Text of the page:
KYD: Just a couple of weeks ago, we featured Adam Branch and Zachariah Mampilly’s book, “Africa Uprising: Popular Protest and Political Change.” Their book and that post suggest a great deal of political power is also held in the hands of ordinary people, even if popular protests only slowly or incompletely deliver political change. Your focus on veto players — actors who can block or facilitate policy change — almost by definition focuses on political elites. What does that mean for popular protests aimed at initiating political change?

CL: I think I’m going to assign that book in my class next spring!

Scholars who use veto players typically focus on formal institutions, in part because most such studies seek to explain patterns across different countries. Yet I also noticed a useful discussion in the literature about when and whether people’s preferences are channeled through those institutions. For example, one might look at the tea party in the United States and plausibly argue that its interests are now represented (or perhaps “captured”) by certain members of Congress. But there are also social movements that make political and social demands while maintaining self-control over their forms of participation. Nigeria’s pro-democracy movement in the 1990s is an interesting example, because like other social movements, it was difficult to sustain, and it really struggled to maintain its integrity in the face of military governments that wanted to co-opt its members.

I’m trying to push that theoretical discussion by describing conditions when we can juxtapose such broad-based social forces with, say, a particular faction of the military. And that’s precisely what I think happened in the early 1990s, and again right after Nigeria’s transition in 1999. So I take institutionalist tools of political science, and I integrate insights from classic works on state-society relations in Africa by Goran Hyden, John Harbeson, Claude Ake and others. The idea that social movements or other “informal institutions” have to coordinate their interests is also influenced by ideas from federalism; Rotimi Suberu is doing extremely important research along these lines.


Voters wait in line during the March 2015 presidential election in Port Harcourt, Rivers State, Nigeria. (Carl LeVan)

KYD: In Nigeria’s election earlier this year, former head of state Muhammadu Buhari was elected president. Granted, it’s still early. But do you have predictions for the coming years in terms of whether we should expect the Nigerian government to pursue public policies for the benefit of the country as a whole?

CL: Buhari’s presidential campaign capitalized on two frustrations: escalating violence by Islamic insurgents based in the northeast, and widespread corruption that has prevented benefits of recent economic expansion from trickling down. Then within days after being sworn in, his transition team reported that the country is $60 billion dollars in debt, and the governors asked for a huge financial bailout. It immediately reminded me of the way I discuss Buhari’s first weeks in office in 1984 in my book, when he said his predecessors had failed to “cultivate financial discipline” and relied too much on external borrowing. He refused to bail out the states then, and it looks like he’ll do the same now.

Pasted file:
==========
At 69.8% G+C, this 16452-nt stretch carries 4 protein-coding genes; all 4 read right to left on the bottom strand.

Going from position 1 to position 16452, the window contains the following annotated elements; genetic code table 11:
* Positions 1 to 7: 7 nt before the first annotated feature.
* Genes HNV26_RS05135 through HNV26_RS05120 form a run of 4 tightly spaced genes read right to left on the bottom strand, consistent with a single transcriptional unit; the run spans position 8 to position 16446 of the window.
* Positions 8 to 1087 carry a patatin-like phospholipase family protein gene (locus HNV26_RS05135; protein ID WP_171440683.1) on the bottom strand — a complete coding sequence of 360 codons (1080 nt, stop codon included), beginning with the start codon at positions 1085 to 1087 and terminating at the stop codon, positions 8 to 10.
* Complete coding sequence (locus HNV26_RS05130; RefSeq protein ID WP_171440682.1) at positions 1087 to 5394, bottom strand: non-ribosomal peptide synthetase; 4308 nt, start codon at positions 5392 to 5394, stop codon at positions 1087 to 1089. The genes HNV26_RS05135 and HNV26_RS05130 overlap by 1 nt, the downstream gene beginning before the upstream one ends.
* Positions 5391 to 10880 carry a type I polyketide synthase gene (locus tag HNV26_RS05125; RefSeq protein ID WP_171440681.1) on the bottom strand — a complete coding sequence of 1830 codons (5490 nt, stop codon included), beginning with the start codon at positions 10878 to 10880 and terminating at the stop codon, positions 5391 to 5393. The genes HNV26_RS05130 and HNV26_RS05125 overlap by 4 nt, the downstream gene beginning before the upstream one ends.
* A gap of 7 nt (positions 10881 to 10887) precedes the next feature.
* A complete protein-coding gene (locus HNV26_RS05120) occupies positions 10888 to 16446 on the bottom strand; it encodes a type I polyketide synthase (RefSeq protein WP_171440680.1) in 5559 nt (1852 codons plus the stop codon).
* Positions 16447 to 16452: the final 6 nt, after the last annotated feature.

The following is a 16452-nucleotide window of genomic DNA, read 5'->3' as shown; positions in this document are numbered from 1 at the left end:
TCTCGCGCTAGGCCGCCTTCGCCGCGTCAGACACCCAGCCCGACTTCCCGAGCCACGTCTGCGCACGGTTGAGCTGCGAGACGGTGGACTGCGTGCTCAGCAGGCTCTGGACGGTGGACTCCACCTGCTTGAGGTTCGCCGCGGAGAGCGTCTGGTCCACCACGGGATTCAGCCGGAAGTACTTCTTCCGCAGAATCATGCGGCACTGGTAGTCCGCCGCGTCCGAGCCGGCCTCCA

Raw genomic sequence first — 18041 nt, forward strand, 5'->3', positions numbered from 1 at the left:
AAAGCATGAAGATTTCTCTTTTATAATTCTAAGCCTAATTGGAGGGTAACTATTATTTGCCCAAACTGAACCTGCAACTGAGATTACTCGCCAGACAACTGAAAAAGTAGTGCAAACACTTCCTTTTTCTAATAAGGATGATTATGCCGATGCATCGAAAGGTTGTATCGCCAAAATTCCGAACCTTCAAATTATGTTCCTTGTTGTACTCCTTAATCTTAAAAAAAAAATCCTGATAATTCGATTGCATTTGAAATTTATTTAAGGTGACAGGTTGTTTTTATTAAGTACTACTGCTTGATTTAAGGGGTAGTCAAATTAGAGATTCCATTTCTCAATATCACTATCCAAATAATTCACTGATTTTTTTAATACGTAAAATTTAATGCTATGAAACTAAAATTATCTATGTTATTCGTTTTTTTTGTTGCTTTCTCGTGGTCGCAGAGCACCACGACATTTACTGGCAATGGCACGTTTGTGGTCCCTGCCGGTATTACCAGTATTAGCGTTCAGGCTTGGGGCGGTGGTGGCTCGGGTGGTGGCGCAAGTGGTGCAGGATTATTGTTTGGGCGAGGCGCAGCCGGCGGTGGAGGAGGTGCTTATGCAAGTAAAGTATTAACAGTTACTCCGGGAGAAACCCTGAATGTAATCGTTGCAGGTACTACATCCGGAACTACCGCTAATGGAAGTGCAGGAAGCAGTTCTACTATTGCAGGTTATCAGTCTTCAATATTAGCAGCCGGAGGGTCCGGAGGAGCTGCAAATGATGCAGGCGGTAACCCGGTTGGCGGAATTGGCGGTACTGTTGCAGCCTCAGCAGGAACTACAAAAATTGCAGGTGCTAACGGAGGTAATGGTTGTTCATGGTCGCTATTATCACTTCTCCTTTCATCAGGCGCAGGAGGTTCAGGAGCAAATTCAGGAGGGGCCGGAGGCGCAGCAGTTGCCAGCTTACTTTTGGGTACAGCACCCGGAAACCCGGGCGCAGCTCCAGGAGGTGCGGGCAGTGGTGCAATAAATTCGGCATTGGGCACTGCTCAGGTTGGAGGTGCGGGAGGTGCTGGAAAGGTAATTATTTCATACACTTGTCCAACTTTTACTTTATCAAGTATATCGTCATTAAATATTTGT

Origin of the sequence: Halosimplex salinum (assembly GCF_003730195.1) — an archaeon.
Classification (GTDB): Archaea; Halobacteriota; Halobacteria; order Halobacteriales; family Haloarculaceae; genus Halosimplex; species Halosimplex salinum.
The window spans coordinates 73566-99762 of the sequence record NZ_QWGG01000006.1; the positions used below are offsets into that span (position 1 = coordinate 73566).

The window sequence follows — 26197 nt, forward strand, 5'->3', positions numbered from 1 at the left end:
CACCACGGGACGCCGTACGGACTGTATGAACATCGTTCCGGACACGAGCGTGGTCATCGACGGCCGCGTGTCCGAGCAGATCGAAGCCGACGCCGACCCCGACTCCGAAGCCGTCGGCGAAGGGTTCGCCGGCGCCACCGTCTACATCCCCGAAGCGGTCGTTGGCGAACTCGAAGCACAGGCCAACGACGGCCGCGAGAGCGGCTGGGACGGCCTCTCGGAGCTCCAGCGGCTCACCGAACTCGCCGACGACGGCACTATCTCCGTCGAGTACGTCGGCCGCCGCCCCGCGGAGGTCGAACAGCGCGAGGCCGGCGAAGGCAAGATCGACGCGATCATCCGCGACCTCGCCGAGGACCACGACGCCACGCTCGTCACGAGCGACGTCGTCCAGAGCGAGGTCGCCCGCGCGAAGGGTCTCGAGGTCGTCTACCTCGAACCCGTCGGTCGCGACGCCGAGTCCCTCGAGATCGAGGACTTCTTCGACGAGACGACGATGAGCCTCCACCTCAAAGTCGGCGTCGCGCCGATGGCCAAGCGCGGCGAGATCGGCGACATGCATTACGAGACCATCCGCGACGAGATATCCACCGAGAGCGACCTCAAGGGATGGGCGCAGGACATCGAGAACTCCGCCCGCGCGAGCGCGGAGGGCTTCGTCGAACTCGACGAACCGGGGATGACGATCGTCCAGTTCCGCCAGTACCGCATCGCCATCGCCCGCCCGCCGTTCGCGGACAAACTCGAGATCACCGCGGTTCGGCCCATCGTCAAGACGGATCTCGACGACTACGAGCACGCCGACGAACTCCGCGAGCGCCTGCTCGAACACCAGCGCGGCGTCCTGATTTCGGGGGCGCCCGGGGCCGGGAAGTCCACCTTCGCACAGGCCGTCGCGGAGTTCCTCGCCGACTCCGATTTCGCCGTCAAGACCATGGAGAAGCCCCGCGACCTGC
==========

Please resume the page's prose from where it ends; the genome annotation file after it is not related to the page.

Now of course, he faces electoral accountability — perhaps the strongest since independence, given that the 2015 elections went pretty well. But it’s going to be difficult to reduce corruption and deliver the public goods demanded by voters. His administration inherited a sharp drop in oil prices, and that will make it all the more difficult to move forward with his (apparent) plans to remove the oil subsidy — when he does, then Adam Branch and Zachariah Mampilly should give me a call! There will be huge protests, just like in 2012. The other problem is that some very powerful people, including the cartel-like group that benefits from the oil subsidy by selling Nigeria the refined oil it has to import, will resist change; they are making too much money.

Fiscal discipline is a priority for Buhari, and this is difficult under any regime. But Nigeria’s problem isn’t simply spending — it’s spending on budgetary priorities that do not reflect citizen demands and that are not sustainable in the long term. One of the main rebel groups in the oil-producing south, the Movement for the Emancipation of the Niger Delta, this weekend threatened to pick up arms again if the National Assembly doesn’t cut back some of its perks and spending on itself. While such threats might seem well-intentioned, they could also inadvertently strengthen Buhari’s hand, since he needs the Assembly in order to keep tabs on the pulse of the people in different parts of the country. If he tries to ignore the “honourables” (as they are called), we can probably expect some new veto player behavior from the Assembly sooner rather than later.

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Carl LeVan is assistant professor in the School of International Service at American University in Washington. He has a forthcoming collection of essays (co-edited with Joseph Fashagba and Edward McMahon) on subnational legislative politics in Africa, and an article (written with Todd Eisenstadt and Tofigh Maboudi) on participatory constitution-making, which will appear in the American Political Science Review. He blogs at Development4Security and you can find him on Twitter as @Dev4Security.

See our earlier posts in this year’s African Politics Summer Reading Spectacular: